• Julia Sidwell

GLAD I got cancer

I've loved working with the amazing Jo Bayles who has been working with me to reveal to the media why she's GLAD she got cancer, this time in That's Life magazine... #feelinggood#raisingawareness #breastcancer

Glad I got cancer

Jo says:

Lying in bed, I felt a dull ache in my armpit.

Something’s not right, I thought.

I’d already been to my GP twice because my right breast felt uncomfortable to touch, but had been told it was nothing.

That week, I returned to the doctors.

‘Please could I be referred?’ I said.

‘OK then,’ the GP replied.

At hospital, I had mammograms and biopsies.

Then three weeks later I got my results.

Stage 3 breast cancer.

It had spread to my lymph nodes.

‘I’m going to die,’ I said to my partner Hadleigh.

‘You’re not,’ he said. ‘We can fight this.’

I couldn’t bear the thought of leaving him and our two sons Stan, nine, and Mack, seven, behind.

After the shock had worn off, I looked in the mirror.

Come on then cancer, I’m going to take you on.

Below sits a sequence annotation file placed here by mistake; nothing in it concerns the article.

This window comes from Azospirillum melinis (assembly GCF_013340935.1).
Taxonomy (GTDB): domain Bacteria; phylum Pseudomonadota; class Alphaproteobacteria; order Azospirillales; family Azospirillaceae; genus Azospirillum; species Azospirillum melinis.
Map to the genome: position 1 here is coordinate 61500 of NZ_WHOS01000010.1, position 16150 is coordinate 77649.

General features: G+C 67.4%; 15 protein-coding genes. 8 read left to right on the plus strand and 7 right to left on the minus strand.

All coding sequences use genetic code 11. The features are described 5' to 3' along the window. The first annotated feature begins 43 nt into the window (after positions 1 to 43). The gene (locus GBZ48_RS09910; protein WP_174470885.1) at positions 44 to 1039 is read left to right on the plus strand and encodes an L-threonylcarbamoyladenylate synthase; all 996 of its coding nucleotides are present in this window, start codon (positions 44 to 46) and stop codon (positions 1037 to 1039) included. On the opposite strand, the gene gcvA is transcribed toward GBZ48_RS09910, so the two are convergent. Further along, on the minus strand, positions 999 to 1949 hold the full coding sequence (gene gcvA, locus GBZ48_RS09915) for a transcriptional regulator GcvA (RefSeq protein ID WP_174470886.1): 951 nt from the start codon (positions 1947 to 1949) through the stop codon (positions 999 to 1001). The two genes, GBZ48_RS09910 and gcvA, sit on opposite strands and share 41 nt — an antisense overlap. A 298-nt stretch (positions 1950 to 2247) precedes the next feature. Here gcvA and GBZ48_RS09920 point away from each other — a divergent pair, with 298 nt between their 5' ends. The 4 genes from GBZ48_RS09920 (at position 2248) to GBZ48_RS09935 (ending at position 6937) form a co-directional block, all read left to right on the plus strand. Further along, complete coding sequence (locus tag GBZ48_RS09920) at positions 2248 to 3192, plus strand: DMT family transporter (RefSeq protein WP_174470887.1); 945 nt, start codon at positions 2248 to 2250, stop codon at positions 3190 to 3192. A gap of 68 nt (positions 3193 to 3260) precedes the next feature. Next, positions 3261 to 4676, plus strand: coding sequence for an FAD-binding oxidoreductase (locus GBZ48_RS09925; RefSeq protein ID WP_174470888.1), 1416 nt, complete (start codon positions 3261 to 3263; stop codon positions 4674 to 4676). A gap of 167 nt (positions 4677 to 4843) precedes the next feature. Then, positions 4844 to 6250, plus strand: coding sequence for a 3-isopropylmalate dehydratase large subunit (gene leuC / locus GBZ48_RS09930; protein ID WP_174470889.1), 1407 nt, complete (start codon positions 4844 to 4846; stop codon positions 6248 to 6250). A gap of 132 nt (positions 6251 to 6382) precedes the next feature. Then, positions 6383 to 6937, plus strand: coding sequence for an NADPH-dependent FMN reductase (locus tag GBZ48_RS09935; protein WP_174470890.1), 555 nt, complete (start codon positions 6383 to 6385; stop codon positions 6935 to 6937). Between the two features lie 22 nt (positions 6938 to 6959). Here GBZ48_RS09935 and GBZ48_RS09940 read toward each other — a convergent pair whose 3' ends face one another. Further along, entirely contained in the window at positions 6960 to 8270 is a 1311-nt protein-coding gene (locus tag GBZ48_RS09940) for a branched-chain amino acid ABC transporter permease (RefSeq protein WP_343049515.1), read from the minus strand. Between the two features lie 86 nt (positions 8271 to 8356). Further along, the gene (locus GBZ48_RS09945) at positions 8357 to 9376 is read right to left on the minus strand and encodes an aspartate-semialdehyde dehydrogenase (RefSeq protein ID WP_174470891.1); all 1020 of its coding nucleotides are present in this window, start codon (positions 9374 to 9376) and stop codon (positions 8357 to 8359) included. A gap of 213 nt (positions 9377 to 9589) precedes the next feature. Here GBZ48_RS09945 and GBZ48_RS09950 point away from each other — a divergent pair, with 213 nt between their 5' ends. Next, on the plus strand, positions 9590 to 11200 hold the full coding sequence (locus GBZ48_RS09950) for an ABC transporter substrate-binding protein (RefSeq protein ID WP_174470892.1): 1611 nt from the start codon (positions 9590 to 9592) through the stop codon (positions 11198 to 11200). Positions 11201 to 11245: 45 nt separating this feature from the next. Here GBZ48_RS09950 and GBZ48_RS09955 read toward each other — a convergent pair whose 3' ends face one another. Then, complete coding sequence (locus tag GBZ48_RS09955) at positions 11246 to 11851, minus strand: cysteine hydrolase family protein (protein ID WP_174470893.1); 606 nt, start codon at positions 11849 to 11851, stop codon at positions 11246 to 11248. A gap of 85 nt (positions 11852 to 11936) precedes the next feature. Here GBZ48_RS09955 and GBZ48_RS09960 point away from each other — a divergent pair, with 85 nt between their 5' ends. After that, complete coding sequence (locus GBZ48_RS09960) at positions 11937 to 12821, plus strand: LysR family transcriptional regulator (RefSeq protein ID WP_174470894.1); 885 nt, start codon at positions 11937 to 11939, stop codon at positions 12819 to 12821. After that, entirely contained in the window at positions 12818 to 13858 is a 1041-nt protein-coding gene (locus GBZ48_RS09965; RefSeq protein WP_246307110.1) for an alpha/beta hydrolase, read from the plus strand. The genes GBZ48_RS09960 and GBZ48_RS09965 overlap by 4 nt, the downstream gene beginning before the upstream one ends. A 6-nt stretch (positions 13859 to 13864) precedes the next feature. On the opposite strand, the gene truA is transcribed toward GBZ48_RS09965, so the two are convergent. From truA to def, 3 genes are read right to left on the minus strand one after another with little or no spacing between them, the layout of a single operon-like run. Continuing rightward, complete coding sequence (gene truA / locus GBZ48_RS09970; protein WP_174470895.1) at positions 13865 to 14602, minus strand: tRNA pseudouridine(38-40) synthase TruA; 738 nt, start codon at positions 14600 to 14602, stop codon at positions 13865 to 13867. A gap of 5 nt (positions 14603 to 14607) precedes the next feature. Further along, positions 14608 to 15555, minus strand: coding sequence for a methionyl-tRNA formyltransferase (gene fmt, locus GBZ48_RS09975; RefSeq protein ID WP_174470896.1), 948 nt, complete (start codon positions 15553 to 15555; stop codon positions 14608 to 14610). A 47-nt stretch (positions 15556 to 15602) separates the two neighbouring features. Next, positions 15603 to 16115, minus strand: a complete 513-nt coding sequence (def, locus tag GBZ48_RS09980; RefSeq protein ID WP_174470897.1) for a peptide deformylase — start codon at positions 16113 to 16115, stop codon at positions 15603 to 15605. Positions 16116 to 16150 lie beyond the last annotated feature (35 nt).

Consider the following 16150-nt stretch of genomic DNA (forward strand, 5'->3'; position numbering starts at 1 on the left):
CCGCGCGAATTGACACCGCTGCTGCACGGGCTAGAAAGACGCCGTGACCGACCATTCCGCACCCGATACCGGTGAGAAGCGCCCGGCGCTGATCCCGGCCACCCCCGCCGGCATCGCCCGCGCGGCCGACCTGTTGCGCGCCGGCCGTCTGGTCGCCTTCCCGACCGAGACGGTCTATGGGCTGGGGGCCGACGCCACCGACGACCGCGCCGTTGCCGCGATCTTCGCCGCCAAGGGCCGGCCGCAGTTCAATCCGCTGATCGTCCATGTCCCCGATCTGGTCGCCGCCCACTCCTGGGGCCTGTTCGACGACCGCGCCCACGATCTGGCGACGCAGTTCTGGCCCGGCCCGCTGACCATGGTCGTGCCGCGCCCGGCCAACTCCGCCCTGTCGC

I had six rounds of chemotherapy and a mastectomy, choosing to have a reconstruction at a later date. Then I had radiotherapy.

I supplemented my NHS treatment with complimentary treatments, including NLP, oncology acupuncture, massage, reiki, aromatherapy, crystals and meditation. I also hired a life coach and focused on sleep, exercise, positivity and nutrition.

Then I found a cancer specific personal trainer and started working out. After just three months I was back into a mainstream gym.

It felt amazing to be making changes, removing stress and toxins from my body.

But I still had my wobbles.

‘We’re all here for you,’ Hadleigh assured me.

I was so thankful for my support network - my close family and friends.

‘I’m naming you all Team Bayles,’ I smiled.

Almost a year after my diagnosis, I saw my oncologist who gave me the news I’d been wishing for.

The cancer was gone.

‘I’m releasing you into the wild,’ he said.

I raised a glass of bubbly with my family to celebrate.

Now I still use natural therapies and I’ve decided I don’t want a reconstruction, preferring to see my scar that I’ve named ‘warrior’ – a reminder of the battle I’ve won.

I love messing about on the beach with my boys and going on long family walks. And I’m writing a book about how breast cancer has made me stronger.

I know I’m one of the lucky ones. I stand by the fact that I wouldn’t change my diagnosis, even if given the chance. I’m glad I had cancer. It may sound nuts, but it’s true.

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